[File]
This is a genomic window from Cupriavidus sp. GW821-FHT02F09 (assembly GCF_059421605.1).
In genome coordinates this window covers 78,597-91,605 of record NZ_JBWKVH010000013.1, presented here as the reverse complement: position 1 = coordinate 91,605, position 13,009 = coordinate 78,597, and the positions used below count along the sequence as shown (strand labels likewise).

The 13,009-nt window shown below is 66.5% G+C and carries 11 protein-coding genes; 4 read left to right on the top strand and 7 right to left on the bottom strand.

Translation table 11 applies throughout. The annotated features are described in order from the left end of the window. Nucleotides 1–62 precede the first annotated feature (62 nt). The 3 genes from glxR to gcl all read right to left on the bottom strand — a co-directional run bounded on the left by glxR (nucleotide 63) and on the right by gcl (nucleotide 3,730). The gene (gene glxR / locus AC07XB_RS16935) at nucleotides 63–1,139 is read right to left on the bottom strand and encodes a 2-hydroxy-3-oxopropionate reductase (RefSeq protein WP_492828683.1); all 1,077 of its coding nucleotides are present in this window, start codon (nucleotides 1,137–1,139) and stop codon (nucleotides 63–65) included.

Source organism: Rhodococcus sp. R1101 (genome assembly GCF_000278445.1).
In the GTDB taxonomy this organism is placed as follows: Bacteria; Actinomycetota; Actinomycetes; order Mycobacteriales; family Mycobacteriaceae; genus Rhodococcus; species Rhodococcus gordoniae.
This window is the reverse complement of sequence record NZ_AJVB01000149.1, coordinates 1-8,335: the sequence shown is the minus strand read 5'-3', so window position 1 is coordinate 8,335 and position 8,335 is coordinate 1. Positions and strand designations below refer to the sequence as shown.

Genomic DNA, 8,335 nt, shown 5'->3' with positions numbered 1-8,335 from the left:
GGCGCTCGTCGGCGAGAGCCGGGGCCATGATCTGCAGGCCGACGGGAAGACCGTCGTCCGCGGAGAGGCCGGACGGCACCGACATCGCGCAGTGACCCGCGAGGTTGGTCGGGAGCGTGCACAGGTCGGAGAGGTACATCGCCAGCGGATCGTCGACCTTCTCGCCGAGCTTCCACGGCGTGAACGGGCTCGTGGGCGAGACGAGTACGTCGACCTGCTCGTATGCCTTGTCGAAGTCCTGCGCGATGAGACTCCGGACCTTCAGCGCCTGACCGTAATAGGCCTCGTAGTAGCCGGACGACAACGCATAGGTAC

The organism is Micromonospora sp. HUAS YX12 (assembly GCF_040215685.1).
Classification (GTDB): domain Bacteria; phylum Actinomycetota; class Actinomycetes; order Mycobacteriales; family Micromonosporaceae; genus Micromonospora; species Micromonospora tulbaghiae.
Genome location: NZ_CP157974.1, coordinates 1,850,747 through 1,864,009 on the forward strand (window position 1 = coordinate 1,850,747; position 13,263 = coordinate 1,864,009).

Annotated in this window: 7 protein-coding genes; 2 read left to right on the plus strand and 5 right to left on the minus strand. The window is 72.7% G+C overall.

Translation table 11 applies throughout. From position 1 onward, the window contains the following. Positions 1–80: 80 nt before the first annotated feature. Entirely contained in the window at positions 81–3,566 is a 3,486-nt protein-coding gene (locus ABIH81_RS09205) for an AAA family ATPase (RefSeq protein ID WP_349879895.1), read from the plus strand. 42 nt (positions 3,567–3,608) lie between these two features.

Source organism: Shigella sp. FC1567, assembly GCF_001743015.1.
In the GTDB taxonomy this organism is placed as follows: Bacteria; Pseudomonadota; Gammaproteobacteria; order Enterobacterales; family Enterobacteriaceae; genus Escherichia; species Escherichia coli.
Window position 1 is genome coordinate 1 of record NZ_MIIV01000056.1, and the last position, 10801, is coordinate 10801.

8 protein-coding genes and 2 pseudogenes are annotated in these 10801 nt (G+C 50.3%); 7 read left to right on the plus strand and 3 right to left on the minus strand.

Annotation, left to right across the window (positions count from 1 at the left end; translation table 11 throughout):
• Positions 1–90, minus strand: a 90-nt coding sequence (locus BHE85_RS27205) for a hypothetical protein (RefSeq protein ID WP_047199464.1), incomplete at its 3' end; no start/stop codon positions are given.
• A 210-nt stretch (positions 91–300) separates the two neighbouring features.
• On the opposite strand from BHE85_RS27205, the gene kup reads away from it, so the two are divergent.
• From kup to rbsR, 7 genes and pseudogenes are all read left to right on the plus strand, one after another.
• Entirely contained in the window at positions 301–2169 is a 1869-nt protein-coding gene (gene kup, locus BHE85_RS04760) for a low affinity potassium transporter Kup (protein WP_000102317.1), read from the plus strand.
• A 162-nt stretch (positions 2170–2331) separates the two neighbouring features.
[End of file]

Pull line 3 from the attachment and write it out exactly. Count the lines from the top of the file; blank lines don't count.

The 13,009-nt window shown below is 66.5% G+C and carries 11 protein-coding genes; 4 read left to right on the top strand and 7 right to left on the bottom strand.